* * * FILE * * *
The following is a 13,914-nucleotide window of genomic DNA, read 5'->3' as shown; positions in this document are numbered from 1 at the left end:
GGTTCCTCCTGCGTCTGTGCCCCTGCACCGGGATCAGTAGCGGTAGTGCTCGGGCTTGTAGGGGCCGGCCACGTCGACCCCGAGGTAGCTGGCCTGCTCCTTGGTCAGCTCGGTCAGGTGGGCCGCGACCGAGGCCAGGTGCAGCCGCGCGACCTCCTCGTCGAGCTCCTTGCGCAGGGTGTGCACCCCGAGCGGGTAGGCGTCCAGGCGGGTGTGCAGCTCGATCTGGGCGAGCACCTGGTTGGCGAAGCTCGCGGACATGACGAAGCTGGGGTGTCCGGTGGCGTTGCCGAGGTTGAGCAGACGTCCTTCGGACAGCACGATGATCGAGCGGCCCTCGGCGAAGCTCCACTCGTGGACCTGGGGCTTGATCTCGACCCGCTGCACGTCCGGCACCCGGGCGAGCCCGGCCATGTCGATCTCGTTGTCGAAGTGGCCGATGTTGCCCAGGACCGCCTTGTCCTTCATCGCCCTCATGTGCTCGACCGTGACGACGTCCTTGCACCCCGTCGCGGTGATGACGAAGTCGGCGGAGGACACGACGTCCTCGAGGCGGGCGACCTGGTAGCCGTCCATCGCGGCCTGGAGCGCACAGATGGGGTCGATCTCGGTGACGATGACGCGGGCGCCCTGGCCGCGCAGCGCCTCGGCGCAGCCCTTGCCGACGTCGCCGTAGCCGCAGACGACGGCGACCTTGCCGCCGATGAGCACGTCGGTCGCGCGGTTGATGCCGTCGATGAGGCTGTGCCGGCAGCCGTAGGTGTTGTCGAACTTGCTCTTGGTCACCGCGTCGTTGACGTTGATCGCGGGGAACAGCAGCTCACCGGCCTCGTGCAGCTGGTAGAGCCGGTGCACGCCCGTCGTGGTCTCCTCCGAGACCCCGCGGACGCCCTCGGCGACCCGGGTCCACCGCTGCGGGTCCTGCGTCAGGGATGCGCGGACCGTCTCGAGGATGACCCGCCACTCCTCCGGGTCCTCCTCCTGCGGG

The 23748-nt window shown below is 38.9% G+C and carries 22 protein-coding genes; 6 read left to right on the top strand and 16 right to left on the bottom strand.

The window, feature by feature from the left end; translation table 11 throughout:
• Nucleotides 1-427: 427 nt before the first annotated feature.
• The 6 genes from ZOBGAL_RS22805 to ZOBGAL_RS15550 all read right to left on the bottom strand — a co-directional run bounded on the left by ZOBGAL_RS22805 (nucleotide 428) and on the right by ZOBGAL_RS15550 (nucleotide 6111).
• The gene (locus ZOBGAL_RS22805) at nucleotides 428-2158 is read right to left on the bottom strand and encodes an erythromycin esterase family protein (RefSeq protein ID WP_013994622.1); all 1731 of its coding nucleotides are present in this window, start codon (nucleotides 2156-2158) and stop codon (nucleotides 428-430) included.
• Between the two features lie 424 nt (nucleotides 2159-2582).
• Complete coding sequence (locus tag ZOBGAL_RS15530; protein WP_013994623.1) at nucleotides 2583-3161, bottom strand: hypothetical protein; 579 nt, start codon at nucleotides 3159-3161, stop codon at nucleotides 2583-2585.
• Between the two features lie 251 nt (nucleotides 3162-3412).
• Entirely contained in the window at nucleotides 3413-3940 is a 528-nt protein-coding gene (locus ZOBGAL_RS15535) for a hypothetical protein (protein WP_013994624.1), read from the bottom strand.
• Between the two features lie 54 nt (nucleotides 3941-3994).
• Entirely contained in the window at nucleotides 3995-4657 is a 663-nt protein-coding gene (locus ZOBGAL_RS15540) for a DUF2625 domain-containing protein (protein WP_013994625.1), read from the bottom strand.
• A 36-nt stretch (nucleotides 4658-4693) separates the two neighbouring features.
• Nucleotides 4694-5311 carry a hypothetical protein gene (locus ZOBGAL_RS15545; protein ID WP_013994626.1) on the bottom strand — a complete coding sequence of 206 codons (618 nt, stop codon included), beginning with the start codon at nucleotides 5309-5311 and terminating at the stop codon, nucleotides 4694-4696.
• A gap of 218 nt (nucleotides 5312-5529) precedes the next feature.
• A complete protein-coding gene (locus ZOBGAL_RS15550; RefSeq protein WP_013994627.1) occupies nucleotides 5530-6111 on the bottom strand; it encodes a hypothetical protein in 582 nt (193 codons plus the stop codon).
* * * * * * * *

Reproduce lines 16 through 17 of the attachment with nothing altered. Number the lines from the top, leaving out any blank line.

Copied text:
• A gap of 218 nt (nucleotides 5312-5529) precedes the next feature.
• A complete protein-coding gene (locus ZOBGAL_RS15550; RefSeq protein WP_013994627.1) occupies nucleotides 5530-6111 on the bottom strand; it encodes a hypothetical protein in 582 nt (193 codons plus the stop codon).